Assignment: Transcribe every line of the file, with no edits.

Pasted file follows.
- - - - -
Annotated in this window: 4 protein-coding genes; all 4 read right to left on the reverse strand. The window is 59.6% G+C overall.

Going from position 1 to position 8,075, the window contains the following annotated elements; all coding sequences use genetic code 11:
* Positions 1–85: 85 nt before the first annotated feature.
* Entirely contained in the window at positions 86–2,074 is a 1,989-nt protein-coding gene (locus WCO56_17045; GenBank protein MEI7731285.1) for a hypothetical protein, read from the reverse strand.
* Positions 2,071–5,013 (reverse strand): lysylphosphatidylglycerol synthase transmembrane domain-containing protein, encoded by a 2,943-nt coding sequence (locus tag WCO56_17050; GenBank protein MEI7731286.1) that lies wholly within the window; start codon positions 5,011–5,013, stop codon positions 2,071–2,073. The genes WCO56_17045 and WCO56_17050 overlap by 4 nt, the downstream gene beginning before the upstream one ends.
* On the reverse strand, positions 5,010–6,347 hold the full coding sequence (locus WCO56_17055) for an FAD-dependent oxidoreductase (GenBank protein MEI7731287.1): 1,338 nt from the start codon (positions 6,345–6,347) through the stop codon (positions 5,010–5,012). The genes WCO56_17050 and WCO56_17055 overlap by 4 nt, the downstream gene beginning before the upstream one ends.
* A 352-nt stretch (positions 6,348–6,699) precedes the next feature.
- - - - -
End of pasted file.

Annotated in this window: 4 protein-coding genes; all 4 read right to left on the reverse strand. The window is 59.6% G+C overall.

Going from position 1 to position 8,075, the window contains the following annotated elements; all coding sequences use genetic code 11:
* Positions 1–85: 85 nt before the first annotated feature.
* Entirely contained in the window at positions 86–2,074 is a 1,989-nt protein-coding gene (locus WCO56_17045; GenBank protein MEI7731285.1) for a hypothetical protein, read from the reverse strand.
* Positions 2,071–5,013 (reverse strand): lysylphosphatidylglycerol synthase transmembrane domain-containing protein, encoded by a 2,943-nt coding sequence (locus tag WCO56_17050; GenBank protein MEI7731286.1) that lies wholly within the window; start codon positions 5,011–5,013, stop codon positions 2,071–2,073. The genes WCO56_17045 and WCO56_17050 overlap by 4 nt, the downstream gene beginning before the upstream one ends.
* On the reverse strand, positions 5,010–6,347 hold the full coding sequence (locus WCO56_17055) for an FAD-dependent oxidoreductase (GenBank protein MEI7731287.1): 1,338 nt from the start codon (positions 6,345–6,347) through the stop codon (positions 5,010–5,012). The genes WCO56_17050 and WCO56_17055 overlap by 4 nt, the downstream gene beginning before the upstream one ends.
* A 352-nt stretch (positions 6,348–6,699) precedes the next feature.